Abundant flexuous setae on face, mesosomal dorsum (more than 20 on central area of promesonotum, not including those on lateral margins), petiole and postpetiole, and gaster; color shining black, with appendages gradually fading to dark brown distally.
Description of Queen
The description is based on a dealate queen from Monteverde, Costa Rica.
Queen measurements (n=1, Costa Rica): HW 1.45, HL 1.37, SL 0.89, EL 0.35, MeL 2.13, MeW 1.26, MTL 1.09, PtL 0.56, PtW 0.46, PpW 0.64, PtH 0.42, AL 1.85, AW 1.62.
Head subtriangular in dorsal view, margin of vertex somewhat erose, well-defined laterally, obscure medially, such that the margin appears cordate. In lateral view, scrobe extends straight back almost to vertex margin, then abruptly bends ventrally. Vertex shiny, with approximately 20 carinae radiating from occipital foramen. Interior of scrobe shiny. Frons coarsely areolate, as in worker. Clypeus sharply bent in the middle such that the anterior half is perpendicular to the frons. Clypeus with approximately 8 sharp longitudinal carinae which diverge anterior to the bend, leaving a deep anteromedian depression with transverse rugae and a dense tuft of golden setae. Genae similar to frons, genal bridge longitudinally striate. Mandibles with basal and masticatory margins meeting at a sharp right angle, apex of masticatory margin with three teeth of progressively smaller size, followed by two small denticles, lower half of masticatory margin completely edentate, flat. Outer surface of mandibles longitudinally striate. Scape with enlarged basal tooth extending down over neck and condyle, lower shaft subterete, becoming broader and flattened distally. Scape minutely alveolate, with outer margin faintly rugose.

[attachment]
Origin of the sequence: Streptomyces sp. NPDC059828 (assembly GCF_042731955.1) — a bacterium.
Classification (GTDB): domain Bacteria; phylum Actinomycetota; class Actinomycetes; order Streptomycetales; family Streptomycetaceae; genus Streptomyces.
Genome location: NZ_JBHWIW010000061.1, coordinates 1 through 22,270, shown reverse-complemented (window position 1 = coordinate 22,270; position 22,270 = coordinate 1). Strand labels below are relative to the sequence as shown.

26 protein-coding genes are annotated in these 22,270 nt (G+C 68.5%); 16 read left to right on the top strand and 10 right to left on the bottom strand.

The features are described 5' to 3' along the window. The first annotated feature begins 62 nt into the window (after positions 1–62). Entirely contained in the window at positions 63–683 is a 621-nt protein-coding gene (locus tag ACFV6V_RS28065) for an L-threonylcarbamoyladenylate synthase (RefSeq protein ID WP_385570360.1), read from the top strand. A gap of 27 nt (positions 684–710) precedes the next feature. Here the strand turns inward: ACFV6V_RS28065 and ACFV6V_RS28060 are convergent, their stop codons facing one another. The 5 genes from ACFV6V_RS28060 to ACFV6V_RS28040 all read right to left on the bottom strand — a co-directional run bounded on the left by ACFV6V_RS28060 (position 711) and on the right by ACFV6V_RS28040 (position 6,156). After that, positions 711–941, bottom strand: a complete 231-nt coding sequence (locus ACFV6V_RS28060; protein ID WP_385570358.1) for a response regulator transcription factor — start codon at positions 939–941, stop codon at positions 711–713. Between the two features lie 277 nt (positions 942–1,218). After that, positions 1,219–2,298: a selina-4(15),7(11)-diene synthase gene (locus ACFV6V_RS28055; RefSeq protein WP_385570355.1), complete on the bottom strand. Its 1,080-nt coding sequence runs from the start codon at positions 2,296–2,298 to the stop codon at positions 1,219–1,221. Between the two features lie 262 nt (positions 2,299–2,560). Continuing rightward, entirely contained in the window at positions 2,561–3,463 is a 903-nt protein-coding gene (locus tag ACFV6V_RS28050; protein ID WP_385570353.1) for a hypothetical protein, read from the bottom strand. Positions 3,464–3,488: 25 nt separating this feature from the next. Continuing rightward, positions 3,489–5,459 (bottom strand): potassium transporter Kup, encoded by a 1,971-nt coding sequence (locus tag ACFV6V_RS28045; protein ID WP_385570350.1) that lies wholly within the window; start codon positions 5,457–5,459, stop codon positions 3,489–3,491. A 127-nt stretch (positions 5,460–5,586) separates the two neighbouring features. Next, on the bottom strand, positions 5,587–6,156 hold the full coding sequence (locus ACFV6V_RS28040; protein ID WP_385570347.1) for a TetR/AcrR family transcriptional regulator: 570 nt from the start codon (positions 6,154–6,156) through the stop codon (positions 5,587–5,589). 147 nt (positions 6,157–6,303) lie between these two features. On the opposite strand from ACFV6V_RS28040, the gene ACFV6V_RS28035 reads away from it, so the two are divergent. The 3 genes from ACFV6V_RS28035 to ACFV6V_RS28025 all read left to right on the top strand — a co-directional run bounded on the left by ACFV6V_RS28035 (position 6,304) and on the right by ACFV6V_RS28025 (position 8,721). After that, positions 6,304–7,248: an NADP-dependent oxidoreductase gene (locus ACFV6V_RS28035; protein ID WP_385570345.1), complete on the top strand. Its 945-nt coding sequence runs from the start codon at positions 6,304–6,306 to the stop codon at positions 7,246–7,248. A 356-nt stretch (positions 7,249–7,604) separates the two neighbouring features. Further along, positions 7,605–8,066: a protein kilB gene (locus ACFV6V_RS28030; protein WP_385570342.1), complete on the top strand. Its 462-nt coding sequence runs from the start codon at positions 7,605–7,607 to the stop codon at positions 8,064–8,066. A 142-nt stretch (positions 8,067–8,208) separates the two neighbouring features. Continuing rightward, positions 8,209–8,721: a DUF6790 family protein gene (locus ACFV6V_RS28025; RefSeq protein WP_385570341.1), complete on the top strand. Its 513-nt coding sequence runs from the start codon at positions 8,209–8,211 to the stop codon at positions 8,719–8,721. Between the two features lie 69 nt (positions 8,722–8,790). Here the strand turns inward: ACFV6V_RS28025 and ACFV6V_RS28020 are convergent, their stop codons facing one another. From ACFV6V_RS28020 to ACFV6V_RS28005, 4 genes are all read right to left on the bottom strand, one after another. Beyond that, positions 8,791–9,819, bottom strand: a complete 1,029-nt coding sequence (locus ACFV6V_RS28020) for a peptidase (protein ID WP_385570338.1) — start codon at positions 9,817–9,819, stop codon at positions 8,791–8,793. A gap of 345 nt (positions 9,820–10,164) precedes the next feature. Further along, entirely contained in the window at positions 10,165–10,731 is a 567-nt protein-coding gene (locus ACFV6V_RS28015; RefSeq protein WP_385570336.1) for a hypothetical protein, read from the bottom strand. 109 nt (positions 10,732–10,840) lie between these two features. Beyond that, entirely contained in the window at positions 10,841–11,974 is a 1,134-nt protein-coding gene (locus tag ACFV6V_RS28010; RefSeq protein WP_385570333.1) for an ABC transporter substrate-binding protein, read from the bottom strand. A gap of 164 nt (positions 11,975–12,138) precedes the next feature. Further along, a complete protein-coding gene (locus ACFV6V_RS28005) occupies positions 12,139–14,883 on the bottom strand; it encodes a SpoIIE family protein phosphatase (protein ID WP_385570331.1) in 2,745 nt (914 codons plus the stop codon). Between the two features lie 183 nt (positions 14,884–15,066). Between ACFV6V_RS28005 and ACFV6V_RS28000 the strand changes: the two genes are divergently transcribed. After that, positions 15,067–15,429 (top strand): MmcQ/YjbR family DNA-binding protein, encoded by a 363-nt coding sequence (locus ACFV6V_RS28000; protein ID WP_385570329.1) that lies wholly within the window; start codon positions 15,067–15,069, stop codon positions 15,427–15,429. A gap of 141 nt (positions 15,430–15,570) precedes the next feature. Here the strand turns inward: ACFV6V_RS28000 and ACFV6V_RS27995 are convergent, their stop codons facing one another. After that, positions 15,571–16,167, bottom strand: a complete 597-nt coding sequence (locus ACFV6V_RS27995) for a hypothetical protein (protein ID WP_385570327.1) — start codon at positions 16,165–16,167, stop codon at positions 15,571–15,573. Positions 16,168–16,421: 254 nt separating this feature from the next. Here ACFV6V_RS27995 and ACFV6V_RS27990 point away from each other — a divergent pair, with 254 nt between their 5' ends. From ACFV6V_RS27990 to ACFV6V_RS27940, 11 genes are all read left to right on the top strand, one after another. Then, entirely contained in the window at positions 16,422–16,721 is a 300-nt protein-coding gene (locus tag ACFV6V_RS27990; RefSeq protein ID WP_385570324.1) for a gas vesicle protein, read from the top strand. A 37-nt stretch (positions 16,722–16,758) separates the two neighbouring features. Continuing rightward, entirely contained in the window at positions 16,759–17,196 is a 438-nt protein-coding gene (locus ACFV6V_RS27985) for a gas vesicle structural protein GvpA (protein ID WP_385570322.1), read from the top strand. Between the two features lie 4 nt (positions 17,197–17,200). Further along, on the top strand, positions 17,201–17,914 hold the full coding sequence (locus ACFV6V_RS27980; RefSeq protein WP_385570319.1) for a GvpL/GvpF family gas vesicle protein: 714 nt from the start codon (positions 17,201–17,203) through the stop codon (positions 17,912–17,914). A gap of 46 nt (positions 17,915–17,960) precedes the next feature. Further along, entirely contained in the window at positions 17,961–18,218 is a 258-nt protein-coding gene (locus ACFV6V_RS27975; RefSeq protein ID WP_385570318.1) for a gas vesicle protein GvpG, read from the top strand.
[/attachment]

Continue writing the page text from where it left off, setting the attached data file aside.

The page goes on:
Pronotum, axillae, scutellum, and dorsal face of propodeum coarsely areolate as on frons, mesoscutum tending more to discrete foveae. Posterior face of propodeum smooth and shiny except for 1-2 transverse carinae between spine bases. Sides of pronotum grading into coarse longitudinal striae. Similar striae covering dorsal half of katepisternum, extending about half way across the propodeum; rest of sides of mesosoma, including anepisternum, coarsely areolate. Forecoxae transversely striate, meso- and metacoxae unsculptured. Propodeal spines triangular, just under half the length of the dorsal face of the propodeum. Femora strongly swollen medially, spindle-shaped. Exterior surfaces of tibiae longitudinally rugose-areolate, rest of legs smooth and shining.
Petiole elongate with gently convex dorsal surface, ventral surface concave, with small anterior tooth. Postpetiole with short, stout anteroventral tooth. Anterior face of petiole shiny with a few transverse striae. Posterior face of petiole and dorsum of postpetiole coarsely areolate; gaster completely unsculptured except for sparse, minute piligerous puncta, and very narrow traces of rugae at the margins of terga and sterna.
Body and appendages completely covered with short, filiform setae; first gastral tergite also with sparse, very short subdecumbent setae; color uniformly black.
In the mountains of southern Central America and South America, a complex of species occurs that have (1) the frontal carinae separate from the torulus, passing above it and onto the clypeus; (2) the face sculpture varying from completely striate to strongly clathrate (composed of high, sharp, well-separated rugae, which form irregular polygons over face surface); and (3) first gastral tergite varying from striate to completely smooth and shining. The complex occurs as a series of allopatric populations restricted to montane forests. There is abundant material from Costa Rica, which reveals the presence of two sympatric species. The populations in Costa Rica and western Panama are peripheral isolates, with the nearest neighbors being populations in the Colombian Andes. Collections occur from Venezuela, through Colombia and Ecuador south to Peru, but they are too few to draw conclusions about communities of sympatric species or the nature of character variation. Character variation is high even within Costa Rica, and discordant character variation occurs across the material from South America. Each local mountain range may host a unique community, shaped by a combination of dispersal history, local selection, and perhaps hybridization. As a result, a clear taxonomy of these forms may be elusive.